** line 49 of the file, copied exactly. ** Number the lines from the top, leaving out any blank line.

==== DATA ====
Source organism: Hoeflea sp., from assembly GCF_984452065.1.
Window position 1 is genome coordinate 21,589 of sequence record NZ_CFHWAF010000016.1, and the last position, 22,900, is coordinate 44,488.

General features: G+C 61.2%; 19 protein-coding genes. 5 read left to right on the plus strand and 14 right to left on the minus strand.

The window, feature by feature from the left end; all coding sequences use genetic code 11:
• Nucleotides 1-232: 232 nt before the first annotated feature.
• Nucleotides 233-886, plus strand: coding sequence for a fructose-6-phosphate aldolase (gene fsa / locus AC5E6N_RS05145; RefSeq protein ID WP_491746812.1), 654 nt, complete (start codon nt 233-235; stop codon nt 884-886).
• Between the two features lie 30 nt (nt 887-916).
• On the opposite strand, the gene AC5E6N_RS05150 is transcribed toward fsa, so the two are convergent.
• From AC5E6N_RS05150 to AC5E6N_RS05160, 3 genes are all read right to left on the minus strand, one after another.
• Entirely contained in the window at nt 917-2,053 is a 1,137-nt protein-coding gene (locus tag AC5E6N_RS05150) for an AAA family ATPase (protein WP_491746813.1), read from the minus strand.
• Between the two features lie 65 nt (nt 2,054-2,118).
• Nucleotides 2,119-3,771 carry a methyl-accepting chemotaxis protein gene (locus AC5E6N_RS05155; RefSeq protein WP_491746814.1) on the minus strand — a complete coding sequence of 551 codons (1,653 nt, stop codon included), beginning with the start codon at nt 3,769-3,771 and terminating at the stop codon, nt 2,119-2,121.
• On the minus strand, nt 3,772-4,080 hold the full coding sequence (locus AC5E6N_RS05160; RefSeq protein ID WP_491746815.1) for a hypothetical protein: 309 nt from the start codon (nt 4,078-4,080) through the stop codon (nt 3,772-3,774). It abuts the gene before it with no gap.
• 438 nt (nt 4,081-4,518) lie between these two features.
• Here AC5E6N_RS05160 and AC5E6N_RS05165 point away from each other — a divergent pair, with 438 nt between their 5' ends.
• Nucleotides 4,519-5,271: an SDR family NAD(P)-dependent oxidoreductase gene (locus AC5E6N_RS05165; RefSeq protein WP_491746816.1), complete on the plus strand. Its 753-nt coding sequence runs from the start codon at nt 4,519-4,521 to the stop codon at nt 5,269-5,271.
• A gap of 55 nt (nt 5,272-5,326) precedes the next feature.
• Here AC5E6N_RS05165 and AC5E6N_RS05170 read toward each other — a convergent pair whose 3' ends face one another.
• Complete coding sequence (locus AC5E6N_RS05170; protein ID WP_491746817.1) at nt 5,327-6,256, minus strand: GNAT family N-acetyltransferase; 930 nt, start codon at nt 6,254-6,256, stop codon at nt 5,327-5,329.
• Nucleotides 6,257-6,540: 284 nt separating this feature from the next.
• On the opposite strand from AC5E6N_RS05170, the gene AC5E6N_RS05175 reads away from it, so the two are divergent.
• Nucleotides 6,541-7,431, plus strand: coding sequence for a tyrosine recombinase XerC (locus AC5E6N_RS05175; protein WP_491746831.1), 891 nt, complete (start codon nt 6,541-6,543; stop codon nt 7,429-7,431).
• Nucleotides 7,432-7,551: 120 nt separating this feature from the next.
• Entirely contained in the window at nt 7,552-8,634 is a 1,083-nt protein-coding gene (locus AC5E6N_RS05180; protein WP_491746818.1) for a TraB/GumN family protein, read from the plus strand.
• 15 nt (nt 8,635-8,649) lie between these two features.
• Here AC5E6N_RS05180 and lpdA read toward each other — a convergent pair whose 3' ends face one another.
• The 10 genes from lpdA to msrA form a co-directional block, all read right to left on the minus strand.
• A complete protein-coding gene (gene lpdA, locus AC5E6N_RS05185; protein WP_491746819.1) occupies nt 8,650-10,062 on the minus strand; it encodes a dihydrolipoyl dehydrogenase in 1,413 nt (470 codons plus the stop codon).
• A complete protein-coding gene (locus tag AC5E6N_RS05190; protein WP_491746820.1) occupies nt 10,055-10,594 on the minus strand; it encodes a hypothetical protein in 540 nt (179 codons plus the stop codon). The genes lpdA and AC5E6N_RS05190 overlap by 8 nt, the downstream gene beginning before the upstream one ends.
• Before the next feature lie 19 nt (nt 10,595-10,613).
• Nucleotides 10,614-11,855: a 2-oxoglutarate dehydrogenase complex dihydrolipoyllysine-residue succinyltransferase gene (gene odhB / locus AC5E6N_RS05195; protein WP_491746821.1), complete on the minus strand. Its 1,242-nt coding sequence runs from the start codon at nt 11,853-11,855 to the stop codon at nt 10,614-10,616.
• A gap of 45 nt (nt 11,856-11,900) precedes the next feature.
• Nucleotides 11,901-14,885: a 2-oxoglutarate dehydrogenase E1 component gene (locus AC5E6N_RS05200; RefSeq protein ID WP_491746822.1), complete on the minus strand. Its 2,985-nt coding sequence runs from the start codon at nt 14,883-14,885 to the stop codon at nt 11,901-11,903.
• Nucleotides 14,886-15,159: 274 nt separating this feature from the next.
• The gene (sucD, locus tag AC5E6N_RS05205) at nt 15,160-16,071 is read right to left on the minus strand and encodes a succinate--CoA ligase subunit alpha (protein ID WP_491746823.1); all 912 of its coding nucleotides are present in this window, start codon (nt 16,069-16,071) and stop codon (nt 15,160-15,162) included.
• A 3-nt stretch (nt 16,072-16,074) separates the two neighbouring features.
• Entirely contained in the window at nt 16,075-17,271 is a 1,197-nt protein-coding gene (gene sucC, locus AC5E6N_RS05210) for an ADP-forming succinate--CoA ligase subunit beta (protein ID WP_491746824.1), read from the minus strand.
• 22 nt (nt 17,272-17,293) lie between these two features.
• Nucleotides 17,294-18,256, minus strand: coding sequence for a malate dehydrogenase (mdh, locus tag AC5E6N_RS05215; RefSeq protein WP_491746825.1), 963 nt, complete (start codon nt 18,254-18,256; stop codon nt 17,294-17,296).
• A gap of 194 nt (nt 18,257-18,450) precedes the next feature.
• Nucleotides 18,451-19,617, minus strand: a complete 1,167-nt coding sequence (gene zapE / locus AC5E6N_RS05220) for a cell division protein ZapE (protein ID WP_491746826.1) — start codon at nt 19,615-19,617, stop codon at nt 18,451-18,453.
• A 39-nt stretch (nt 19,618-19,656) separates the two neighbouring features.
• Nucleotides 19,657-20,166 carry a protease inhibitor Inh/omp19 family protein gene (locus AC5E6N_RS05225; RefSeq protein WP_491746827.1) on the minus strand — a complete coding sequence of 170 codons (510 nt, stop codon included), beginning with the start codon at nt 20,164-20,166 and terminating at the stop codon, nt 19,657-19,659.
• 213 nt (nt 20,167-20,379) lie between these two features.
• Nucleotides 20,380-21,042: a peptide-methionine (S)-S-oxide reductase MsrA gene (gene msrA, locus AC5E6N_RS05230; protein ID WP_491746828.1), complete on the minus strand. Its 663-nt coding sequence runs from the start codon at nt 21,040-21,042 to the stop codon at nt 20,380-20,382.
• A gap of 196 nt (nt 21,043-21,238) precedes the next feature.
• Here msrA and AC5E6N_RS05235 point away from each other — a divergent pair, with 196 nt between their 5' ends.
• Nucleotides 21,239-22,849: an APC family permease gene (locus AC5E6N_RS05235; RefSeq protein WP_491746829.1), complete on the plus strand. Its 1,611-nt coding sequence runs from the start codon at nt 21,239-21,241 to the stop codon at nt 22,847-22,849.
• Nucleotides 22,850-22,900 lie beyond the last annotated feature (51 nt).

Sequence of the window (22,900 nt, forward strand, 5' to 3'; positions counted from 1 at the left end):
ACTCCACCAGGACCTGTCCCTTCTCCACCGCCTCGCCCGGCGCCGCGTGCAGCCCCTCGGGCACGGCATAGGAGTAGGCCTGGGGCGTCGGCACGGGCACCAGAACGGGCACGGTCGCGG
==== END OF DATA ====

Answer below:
• Nucleotides 22,850-22,900 lie beyond the last annotated feature (51 nt).